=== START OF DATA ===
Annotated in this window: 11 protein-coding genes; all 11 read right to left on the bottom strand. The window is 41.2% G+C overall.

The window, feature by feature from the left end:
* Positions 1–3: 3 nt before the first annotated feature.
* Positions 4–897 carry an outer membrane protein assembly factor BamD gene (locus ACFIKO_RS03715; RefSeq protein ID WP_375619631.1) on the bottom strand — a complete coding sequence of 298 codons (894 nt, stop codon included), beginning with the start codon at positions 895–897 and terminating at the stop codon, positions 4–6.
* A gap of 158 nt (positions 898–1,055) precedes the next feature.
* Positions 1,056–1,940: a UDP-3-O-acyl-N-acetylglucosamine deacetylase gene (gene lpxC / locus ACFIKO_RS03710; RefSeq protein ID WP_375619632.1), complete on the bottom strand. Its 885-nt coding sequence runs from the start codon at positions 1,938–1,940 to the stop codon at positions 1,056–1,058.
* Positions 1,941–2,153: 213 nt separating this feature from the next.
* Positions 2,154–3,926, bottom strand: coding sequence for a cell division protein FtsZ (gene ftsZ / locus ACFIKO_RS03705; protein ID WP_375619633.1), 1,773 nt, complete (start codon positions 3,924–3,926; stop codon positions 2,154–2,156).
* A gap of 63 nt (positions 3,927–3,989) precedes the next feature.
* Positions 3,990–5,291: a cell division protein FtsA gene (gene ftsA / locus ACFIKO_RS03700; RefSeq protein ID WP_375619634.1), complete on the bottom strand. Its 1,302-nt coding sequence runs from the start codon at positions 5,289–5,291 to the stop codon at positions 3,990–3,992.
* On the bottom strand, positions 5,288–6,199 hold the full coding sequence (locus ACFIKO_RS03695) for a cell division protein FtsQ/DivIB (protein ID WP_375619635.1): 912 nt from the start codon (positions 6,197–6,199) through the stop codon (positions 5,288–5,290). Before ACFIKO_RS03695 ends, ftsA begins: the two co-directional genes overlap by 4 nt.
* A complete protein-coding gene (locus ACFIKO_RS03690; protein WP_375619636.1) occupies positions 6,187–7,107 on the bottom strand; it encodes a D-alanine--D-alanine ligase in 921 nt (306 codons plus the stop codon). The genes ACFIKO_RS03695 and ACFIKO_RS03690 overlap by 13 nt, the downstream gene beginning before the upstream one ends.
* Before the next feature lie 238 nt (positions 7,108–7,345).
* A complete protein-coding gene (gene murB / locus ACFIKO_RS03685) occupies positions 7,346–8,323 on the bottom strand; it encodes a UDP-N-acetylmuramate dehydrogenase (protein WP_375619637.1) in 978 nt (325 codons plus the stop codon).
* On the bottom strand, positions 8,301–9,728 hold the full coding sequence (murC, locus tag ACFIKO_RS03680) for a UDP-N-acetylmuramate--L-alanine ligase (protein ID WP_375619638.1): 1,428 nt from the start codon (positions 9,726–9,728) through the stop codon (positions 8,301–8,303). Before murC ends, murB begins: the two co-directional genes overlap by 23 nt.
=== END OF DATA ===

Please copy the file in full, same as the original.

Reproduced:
Annotated in this window: 11 protein-coding genes; all 11 read right to left on the bottom strand. The window is 41.2% G+C overall.

The window, feature by feature from the left end:
* Positions 1–3: 3 nt before the first annotated feature.
* Positions 4–897 carry an outer membrane protein assembly factor BamD gene (locus ACFIKO_RS03715; RefSeq protein ID WP_375619631.1) on the bottom strand — a complete coding sequence of 298 codons (894 nt, stop codon included), beginning with the start codon at positions 895–897 and terminating at the stop codon, positions 4–6.
* A gap of 158 nt (positions 898–1,055) precedes the next feature.
* Positions 1,056–1,940: a UDP-3-O-acyl-N-acetylglucosamine deacetylase gene (gene lpxC / locus ACFIKO_RS03710; RefSeq protein ID WP_375619632.1), complete on the bottom strand. Its 885-nt coding sequence runs from the start codon at positions 1,938–1,940 to the stop codon at positions 1,056–1,058.
* Positions 1,941–2,153: 213 nt separating this feature from the next.
* Positions 2,154–3,926, bottom strand: coding sequence for a cell division protein FtsZ (gene ftsZ / locus ACFIKO_RS03705; protein ID WP_375619633.1), 1,773 nt, complete (start codon positions 3,924–3,926; stop codon positions 2,154–2,156).
* A gap of 63 nt (positions 3,927–3,989) precedes the next feature.
* Positions 3,990–5,291: a cell division protein FtsA gene (gene ftsA / locus ACFIKO_RS03700; RefSeq protein ID WP_375619634.1), complete on the bottom strand. Its 1,302-nt coding sequence runs from the start codon at positions 5,289–5,291 to the stop codon at positions 3,990–3,992.
* On the bottom strand, positions 5,288–6,199 hold the full coding sequence (locus ACFIKO_RS03695) for a cell division protein FtsQ/DivIB (protein ID WP_375619635.1): 912 nt from the start codon (positions 6,197–6,199) through the stop codon (positions 5,288–5,290). Before ACFIKO_RS03695 ends, ftsA begins: the two co-directional genes overlap by 4 nt.
* A complete protein-coding gene (locus ACFIKO_RS03690; protein WP_375619636.1) occupies positions 6,187–7,107 on the bottom strand; it encodes a D-alanine--D-alanine ligase in 921 nt (306 codons plus the stop codon). The genes ACFIKO_RS03695 and ACFIKO_RS03690 overlap by 13 nt, the downstream gene beginning before the upstream one ends.
* Before the next feature lie 238 nt (positions 7,108–7,345).
* A complete protein-coding gene (gene murB / locus ACFIKO_RS03685) occupies positions 7,346–8,323 on the bottom strand; it encodes a UDP-N-acetylmuramate dehydrogenase (protein WP_375619637.1) in 978 nt (325 codons plus the stop codon).
* On the bottom strand, positions 8,301–9,728 hold the full coding sequence (murC, locus tag ACFIKO_RS03680) for a UDP-N-acetylmuramate--L-alanine ligase (protein ID WP_375619638.1): 1,428 nt from the start codon (positions 9,726–9,728) through the stop codon (positions 8,301–8,303). Before murC ends, murB begins: the two co-directional genes overlap by 23 nt.